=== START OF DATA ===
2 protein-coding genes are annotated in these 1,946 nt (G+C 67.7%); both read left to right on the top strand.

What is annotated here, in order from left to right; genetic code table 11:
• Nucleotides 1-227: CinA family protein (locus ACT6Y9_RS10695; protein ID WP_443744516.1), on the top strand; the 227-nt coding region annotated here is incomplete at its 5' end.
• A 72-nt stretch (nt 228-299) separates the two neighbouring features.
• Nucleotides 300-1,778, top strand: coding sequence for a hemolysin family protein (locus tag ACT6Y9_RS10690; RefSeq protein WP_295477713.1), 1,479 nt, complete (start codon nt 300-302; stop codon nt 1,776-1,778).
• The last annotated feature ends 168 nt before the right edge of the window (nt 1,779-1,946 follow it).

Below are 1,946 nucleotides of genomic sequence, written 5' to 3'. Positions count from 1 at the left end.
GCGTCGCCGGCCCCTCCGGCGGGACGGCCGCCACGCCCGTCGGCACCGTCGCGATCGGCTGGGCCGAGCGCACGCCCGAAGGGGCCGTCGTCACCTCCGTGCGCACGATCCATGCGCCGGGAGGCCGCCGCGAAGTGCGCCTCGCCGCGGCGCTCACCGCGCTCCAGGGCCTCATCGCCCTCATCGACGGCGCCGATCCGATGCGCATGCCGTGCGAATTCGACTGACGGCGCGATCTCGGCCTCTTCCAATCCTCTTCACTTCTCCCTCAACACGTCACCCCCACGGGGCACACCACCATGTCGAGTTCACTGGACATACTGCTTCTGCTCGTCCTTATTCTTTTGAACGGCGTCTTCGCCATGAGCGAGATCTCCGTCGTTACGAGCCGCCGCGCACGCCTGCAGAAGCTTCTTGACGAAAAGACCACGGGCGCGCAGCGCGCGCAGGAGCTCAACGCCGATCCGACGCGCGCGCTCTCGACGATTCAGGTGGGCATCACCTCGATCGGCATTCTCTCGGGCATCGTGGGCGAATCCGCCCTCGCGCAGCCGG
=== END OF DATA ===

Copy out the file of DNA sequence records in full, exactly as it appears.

2 protein-coding genes are annotated in these 1,946 nt (G+C 67.7%); both read left to right on the top strand.

What is annotated here, in order from left to right; genetic code table 11:
• Nucleotides 1-227: CinA family protein (locus ACT6Y9_RS10695; protein ID WP_443744516.1), on the top strand; the 227-nt coding region annotated here is incomplete at its 5' end.
• A 72-nt stretch (nt 228-299) separates the two neighbouring features.
• Nucleotides 300-1,778, top strand: coding sequence for a hemolysin family protein (locus tag ACT6Y9_RS10690; RefSeq protein WP_295477713.1), 1,479 nt, complete (start codon nt 300-302; stop codon nt 1,776-1,778).
• The last annotated feature ends 168 nt before the right edge of the window (nt 1,779-1,946 follow it).

Below are 1,946 nucleotides of genomic sequence, written 5' to 3'. Positions count from 1 at the left end.
GCGTCGCCGGCCCCTCCGGCGGGACGGCCGCCACGCCCGTCGGCACCGTCGCGATCGGCTGGGCCGAGCGCACGCCCGAAGGGGCCGTCGTCACCTCCGTGCGCACGATCCATGCGCCGGGAGGCCGCCGCGAAGTGCGCCTCGCCGCGGCGCTCACCGCGCTCCAGGGCCTCATCGCCCTCATCGACGGCGCCGATCCGATGCGCATGCCGTGCGAATTCGACTGACGGCGCGATCTCGGCCTCTTCCAATCCTCTTCACTTCTCCCTCAACACGTCACCCCCACGGGGCACACCACCATGTCGAGTTCACTGGACATACTGCTTCTGCTCGTCCTTATTCTTTTGAACGGCGTCTTCGCCATGAGCGAGATCTCCGTCGTTACGAGCCGCCGCGCACGCCTGCAGAAGCTTCTTGACGAAAAGACCACGGGCGCGCAGCGCGCGCAGGAGCTCAACGCCGATCCGACGCGCGCGCTCTCGACGATTCAGGTGGGCATCACCTCGATCGGCATTCTCTCGGGCATCGTGGGCGAATCCGCCCTCGCGCAGCCGG